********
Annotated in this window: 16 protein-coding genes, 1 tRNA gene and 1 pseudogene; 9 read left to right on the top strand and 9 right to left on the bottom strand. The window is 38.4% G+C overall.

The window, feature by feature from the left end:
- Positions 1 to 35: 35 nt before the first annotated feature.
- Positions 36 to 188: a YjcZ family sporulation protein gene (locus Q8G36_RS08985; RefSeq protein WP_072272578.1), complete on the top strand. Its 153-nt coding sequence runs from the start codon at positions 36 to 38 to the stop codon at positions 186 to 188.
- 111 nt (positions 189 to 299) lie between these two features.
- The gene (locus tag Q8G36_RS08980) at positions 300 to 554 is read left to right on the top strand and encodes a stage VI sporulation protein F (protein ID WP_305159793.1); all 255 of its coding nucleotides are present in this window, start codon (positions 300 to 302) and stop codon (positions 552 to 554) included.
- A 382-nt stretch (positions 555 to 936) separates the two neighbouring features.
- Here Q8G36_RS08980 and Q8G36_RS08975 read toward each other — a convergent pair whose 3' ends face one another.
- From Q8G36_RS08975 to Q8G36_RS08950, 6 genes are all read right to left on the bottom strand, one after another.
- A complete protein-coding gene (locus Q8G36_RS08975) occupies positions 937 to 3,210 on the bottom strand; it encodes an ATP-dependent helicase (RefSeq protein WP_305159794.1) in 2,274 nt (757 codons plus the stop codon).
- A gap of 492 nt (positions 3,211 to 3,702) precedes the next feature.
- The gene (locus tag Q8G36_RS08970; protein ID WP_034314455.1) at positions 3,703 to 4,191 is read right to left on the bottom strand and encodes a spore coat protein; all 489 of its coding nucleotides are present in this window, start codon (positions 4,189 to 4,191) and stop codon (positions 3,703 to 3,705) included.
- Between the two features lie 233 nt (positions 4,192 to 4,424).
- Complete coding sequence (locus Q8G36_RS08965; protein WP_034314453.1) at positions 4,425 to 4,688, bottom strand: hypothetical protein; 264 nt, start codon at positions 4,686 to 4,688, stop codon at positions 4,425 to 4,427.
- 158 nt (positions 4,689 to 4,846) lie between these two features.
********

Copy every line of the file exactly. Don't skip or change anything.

Annotated in this window: 16 protein-coding genes, 1 tRNA gene and 1 pseudogene; 9 read left to right on the top strand and 9 right to left on the bottom strand. The window is 38.4% G+C overall.

The window, feature by feature from the left end:
- Positions 1 to 35: 35 nt before the first annotated feature.
- Positions 36 to 188: a YjcZ family sporulation protein gene (locus Q8G36_RS08985; RefSeq protein WP_072272578.1), complete on the top strand. Its 153-nt coding sequence runs from the start codon at positions 36 to 38 to the stop codon at positions 186 to 188.
- 111 nt (positions 189 to 299) lie between these two features.
- The gene (locus tag Q8G36_RS08980) at positions 300 to 554 is read left to right on the top strand and encodes a stage VI sporulation protein F (protein ID WP_305159793.1); all 255 of its coding nucleotides are present in this window, start codon (positions 300 to 302) and stop codon (positions 552 to 554) included.
- A 382-nt stretch (positions 555 to 936) separates the two neighbouring features.
- Here Q8G36_RS08980 and Q8G36_RS08975 read toward each other — a convergent pair whose 3' ends face one another.
- From Q8G36_RS08975 to Q8G36_RS08950, 6 genes are all read right to left on the bottom strand, one after another.
- A complete protein-coding gene (locus Q8G36_RS08975) occupies positions 937 to 3,210 on the bottom strand; it encodes an ATP-dependent helicase (RefSeq protein WP_305159794.1) in 2,274 nt (757 codons plus the stop codon).
- A gap of 492 nt (positions 3,211 to 3,702) precedes the next feature.
- The gene (locus tag Q8G36_RS08970; protein ID WP_034314455.1) at positions 3,703 to 4,191 is read right to left on the bottom strand and encodes a spore coat protein; all 489 of its coding nucleotides are present in this window, start codon (positions 4,189 to 4,191) and stop codon (positions 3,703 to 3,705) included.
- Between the two features lie 233 nt (positions 4,192 to 4,424).
- Complete coding sequence (locus Q8G36_RS08965; protein WP_034314453.1) at positions 4,425 to 4,688, bottom strand: hypothetical protein; 264 nt, start codon at positions 4,686 to 4,688, stop codon at positions 4,425 to 4,427.
- 158 nt (positions 4,689 to 4,846) lie between these two features.